Soil Composition, Amending your Soil, and Why Soil Health Matters
Mandi Pickering/ Wild Oak Farms
The foundation of a good garden is undoubtedly what lies underneath our feet. As we walk the garden paths and fields containing crops, what is directly under the soles of our feet is alive. In order to understand how all of this works, I truly believe you have to start with the understanding that the soil is a living thing. It is alive. It is rich with purpose and promise.
By definition, soil is a mixture of organic matter, minerals, liquids, gasses, and organisms that support life. Read that again. It takes all of those components. No wonder soil health and soil longevity can be confusing and downright hard at times.
But it doesn’t have to be. By understanding the components, valuing each of their purposes, and putting in just a tiny bit of work each season, you will reap the benefits in a multitude of ways. Building a solid foundation, or rebuilding the foundation of the soil you are working with, is not just going to give you a more successful harvest, it is also giving life to a whole working ecosystem. A working ecosystem located right in your backyard.
The structure of your soil is all of its working parts put together. Almost like building blocks that fit just right next to one another. Solid soil structure is what allows water, air, and nutrients to flow through it. This is what brings life into your plants. But the structure of your soil is also what prevents against erosion, ponding, and nutrient depletion. If you haven’t already, completing a soil test of your planting areas would be the best place to start! It is super simple and will provide you with the knowledge you need when it comes to amending. It is noteworthy that if you are planting in raised beds, you will want to test more than one bed and not just assume it is a one size fits all. It can be a one size fits most, but by doing more than one area, you will have a better representation of how you might need to amend your beds.
It is very easy to do a quick soil test at home – at no cost! Start by simply filling a mason jar 1/3 of the way full with well-sifted soil, add a drop of dish soap, and add water almost to the top. Shake until well mixed and then let the jar settle for 1-2 days. As the soil settles you will begin to see a clear outline of the three layers in soil. Clay, sand, and silt. We call these horizons. The proportions of each of these will tell us all we need to know about amending your current soil situation.
There are a few different ways to actually measure the 3 horizons, but for ease, most of the time I just use my eyes. Our eyes are one, if not the, greatest tool we have when evaluating anything.
Sand is the largest particle of the three, and it will be on the very bottom of your jar. A soil that is too sandy will do a poor job at holding any nutrients. Think about the beach. You don’t see anything growing along the shores because there aren’t any nutrients to support life.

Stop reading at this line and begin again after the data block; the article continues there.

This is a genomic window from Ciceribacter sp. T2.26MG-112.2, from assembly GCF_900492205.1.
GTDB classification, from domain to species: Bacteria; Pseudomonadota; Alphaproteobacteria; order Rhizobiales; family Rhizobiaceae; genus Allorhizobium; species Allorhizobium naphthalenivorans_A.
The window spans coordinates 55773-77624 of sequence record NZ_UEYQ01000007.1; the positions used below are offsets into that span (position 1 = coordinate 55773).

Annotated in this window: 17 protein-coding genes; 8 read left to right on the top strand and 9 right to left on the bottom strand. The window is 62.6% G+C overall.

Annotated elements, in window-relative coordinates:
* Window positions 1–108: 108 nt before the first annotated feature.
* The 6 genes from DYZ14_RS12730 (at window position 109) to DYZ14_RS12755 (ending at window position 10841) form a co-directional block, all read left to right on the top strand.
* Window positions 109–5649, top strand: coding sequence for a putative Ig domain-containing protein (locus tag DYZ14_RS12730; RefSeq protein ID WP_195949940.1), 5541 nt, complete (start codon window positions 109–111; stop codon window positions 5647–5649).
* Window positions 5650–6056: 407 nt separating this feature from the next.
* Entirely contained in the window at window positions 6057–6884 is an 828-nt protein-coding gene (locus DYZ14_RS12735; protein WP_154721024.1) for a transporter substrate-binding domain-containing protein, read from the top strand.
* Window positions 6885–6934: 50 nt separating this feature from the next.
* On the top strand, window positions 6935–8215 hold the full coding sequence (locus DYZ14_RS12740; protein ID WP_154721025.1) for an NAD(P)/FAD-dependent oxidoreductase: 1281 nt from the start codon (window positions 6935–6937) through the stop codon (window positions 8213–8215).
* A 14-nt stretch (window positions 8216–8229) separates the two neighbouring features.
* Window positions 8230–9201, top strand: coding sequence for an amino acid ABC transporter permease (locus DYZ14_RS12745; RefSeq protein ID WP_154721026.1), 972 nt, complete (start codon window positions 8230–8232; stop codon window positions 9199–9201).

Silt is the next particle or layer of the horizon. Silt is typically made from small rocks or inorganic material. Silt does a fair job at holding in nutrients while still allowing some drainage to pass through.
Clay is the smallest particle, and the top layer of the horizon. Clay is tricky because it compacts quite well, which is both a pro and a con. A pro in that it does a great job of holding in water and nutrients, but a con because the compaction can disturb root development. A soil that is clay heavy can be a deterrent for a strong root system, which we all know will stunt, if not completely stop, plant growth.
Do you want to know a cheat system for all of this? Add compost. Adding compost to a soil that is clay heavy will break up some of the density, allowing for better drainage. Remember, you already have decent nutrient retention but this will make it even better. For soil that is too sandy, add compost. Adding compost to a soil that is sand heavy will aid in water retention. Water retention parallels nutrient retention.
Another trick? Add leaves to your garden beds. You can either mulch them and top-dress or mix them directly in the soil. Leaves contain all of the essential nutrients your soil needs. Our favorite time to do this is in the fall, but right now works too. Fall leaves are a significant source of nutrients such as carbon, nitrogen, phosphorous, and potassium. As the leaves breakdown via microbes or worms (remember the whole ecosystem in your backyard concept!), these essential nutrients are released right into the soil. I would like to tell you that there is an exact science to all of this, but there isn’t. If your garden needs supplementation or your beds need amended, no matter the season, it is going to prove beneficial.
Soil is the backbone to a thriving garden; I think we all could agree with that. What is crucial to remember is - your soil is alive. It is bursting with purpose and promise, as aforementioned. When we take care of the soil, the soil will take care of us.A perfect symbiotic relationship to be cherished for the rest of time.